absa chat banking
Absa's chat-banking in action.
  • In 2000, South African company Clickatell was the first in the world to succeed in sending messages from the internet to cellphones. 
  • It has since achieved global success, and helped WhatsApp to create its SMS sign-up process.
  • Clickatell is now helping companies to start "chatting" to their customers via WhatsApp. 
  • For more stories, go to www.businessinsider.co.za.


Key to WhatsApp’s success in conquering 1.5 billion smartphone users is its easy sign-up process – it doesn’t require the usual lengthy email authentication others use. Instead a simple four-number code is simply SMSed to your cellphone, and you’re in.

Few people know that South African company Clickatell, founded in Cape Town in 2000, was instrumental in helping WhatsApp deploy this sign-up process.

Almost twenty years ago, Clickatell was the first company in the world to succeed in sending messages from the internet to cellphones – a revolutionary technology at the time.

Read: The incredible story of how a South African company sparked a global tech revolution – with four lines of code

So when WhatsApp was started by two former Yahoo employees a decade ago, it turned to the South African experts in SMS technology to help it set up its “friction-less” onboarding.

Eventually, Facebook bought WhatsApp for more than $19 billion in 2014, as it became clear that the message platform was changing the way the world communicated.

Clickatell itself emerged as a global success story, and it now helps clients across the world – including IBM, Ikea, and Ericsson – to communicate with their clients via SMS and WhatsApp.

Recently it enabled a new MTN service that allows clients to buy airtime and data via WhatsApp, and it is also helped Absa to launch its “chat-banking” via WhatsApp – a world first that enables the bank’s customers to do remote banking as well as get a credit report.

Read: You can turn your teller into a pirate, and other cool hacks on Absa’s new WhatsApp banking

This is called “conversational commerce”, and Clickatell CEO Pieter de Villiers believes in five years’ time you will interact with to your favourite brands in the same way you are currently chatting with your friends.

Increasingly, we will stop using company apps – and start interacting with companies via WhatsApp and other communication platforms.

Clickatell CEO Pieter de Villiers
Clickatell CEO Pieter de Villiers

So, for example, if you want to transfer money to your mother, you’ll send a WhatsApp instruction (“Pay mom R300”) to your bank – instead of going through the long process of opening your bank’s app, finding the correct beneficiary, authenticating the transaction, and waiting for confirmation.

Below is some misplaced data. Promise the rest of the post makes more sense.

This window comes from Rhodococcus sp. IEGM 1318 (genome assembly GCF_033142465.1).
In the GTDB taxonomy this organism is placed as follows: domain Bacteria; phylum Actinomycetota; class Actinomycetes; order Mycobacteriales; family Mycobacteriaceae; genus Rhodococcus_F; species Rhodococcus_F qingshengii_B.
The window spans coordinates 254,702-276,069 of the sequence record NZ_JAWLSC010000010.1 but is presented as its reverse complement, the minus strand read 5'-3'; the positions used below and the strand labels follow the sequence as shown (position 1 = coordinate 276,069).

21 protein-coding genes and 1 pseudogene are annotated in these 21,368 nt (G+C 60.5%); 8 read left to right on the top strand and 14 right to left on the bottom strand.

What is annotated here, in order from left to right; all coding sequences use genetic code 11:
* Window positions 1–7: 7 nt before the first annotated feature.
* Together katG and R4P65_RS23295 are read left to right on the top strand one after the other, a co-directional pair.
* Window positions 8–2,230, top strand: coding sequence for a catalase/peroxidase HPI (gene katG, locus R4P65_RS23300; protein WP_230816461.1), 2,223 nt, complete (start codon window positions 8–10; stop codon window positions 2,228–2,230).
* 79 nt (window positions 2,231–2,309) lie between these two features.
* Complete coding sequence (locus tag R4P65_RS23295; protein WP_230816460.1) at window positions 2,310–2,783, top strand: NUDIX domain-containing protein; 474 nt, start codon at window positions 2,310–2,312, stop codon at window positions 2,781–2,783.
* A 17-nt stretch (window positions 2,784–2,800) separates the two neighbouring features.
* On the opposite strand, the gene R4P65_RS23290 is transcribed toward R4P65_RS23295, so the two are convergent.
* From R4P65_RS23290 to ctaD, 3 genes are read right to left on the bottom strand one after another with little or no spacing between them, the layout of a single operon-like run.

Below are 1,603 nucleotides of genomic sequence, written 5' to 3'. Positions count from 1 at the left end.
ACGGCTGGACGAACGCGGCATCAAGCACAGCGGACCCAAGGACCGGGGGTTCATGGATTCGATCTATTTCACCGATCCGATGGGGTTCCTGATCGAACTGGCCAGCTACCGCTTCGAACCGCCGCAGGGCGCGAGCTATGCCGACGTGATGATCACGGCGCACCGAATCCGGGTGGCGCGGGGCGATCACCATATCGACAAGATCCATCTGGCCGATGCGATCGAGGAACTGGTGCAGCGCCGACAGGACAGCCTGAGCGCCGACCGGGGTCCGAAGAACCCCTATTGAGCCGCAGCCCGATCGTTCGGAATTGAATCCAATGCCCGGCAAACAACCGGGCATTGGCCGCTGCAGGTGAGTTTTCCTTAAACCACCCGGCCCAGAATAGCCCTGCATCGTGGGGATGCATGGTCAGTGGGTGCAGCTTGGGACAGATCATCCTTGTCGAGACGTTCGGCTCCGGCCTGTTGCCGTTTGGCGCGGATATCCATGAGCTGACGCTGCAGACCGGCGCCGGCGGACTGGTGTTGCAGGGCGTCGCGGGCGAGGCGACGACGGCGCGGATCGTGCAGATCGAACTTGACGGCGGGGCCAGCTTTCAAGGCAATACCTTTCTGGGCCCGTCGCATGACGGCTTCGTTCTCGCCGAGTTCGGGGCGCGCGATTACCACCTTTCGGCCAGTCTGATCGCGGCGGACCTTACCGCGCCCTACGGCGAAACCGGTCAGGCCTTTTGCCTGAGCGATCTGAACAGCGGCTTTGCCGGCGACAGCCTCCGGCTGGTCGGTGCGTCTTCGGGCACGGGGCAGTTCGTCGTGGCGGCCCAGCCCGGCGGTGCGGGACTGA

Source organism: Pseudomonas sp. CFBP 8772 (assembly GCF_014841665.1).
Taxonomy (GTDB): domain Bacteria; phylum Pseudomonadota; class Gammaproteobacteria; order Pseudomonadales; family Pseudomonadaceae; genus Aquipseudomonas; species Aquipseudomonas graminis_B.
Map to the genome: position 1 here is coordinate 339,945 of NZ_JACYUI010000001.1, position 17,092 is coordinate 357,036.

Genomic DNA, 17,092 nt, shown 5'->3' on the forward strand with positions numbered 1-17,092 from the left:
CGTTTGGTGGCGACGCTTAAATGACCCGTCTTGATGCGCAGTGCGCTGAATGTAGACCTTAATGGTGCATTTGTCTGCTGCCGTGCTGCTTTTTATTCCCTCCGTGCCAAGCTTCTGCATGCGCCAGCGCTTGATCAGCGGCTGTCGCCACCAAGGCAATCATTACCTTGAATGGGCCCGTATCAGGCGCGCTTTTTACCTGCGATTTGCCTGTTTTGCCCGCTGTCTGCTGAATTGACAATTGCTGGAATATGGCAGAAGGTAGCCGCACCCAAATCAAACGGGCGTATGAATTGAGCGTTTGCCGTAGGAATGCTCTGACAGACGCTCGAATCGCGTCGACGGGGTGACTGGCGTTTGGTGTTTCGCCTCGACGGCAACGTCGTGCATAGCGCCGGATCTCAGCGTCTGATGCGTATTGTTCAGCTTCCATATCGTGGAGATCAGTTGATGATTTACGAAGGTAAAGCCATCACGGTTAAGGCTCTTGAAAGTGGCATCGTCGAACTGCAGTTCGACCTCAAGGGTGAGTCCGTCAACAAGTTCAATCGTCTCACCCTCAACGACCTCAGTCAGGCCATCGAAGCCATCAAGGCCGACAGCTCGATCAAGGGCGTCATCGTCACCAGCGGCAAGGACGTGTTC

Also, instead of having to call your service provider to sort out account queries, you will also be able to “chat” via WhatsApp.

“Nobody enjoys the call-centre experience,” says De Villiers. “When you finally get through to an operator, you first you have to authenticate yourself, then spell your name… It’s frustrating.”

Straightforward queries (getting a balance or updating an address, for example) will be handled by so-called automated chatbots.

“You don’t need human intellect to address these simple queries, which is also not fulfilling work for employees in call centres.”

De Villiers believes automated assistance will allow companies to redirect their employees to focus on services that really add value.

All large consumer brands that care about customer engagement and making it easier for their customers to reach and interact with them should consider consider launching chat channels, says De Villiers. It is especially well suited to industries like travel, transportation, banking, financial services and telecoms.

"We can confirm we are already working with some of the world’s leading brands in these areas," says De Villiers.

WhatsApp won’t be the only “conversational commerce” platform – Clickatell is also developing chat solutions for working on other communication channels even contemplating Amazon’s voice-activated virtual assistant Alexa.

And the reliable, ubiquitous and "always on" SMS won’t go away anytime soon. De Villiers says it will remain important to businesses which have to send important information to clients, which can’t necessarily connect to the internet of all have smartphones.

So, for example airlines, like American carrier and Clickatell client United Airlines, will continue to rely on SMS to make sure their customers receive flight details.

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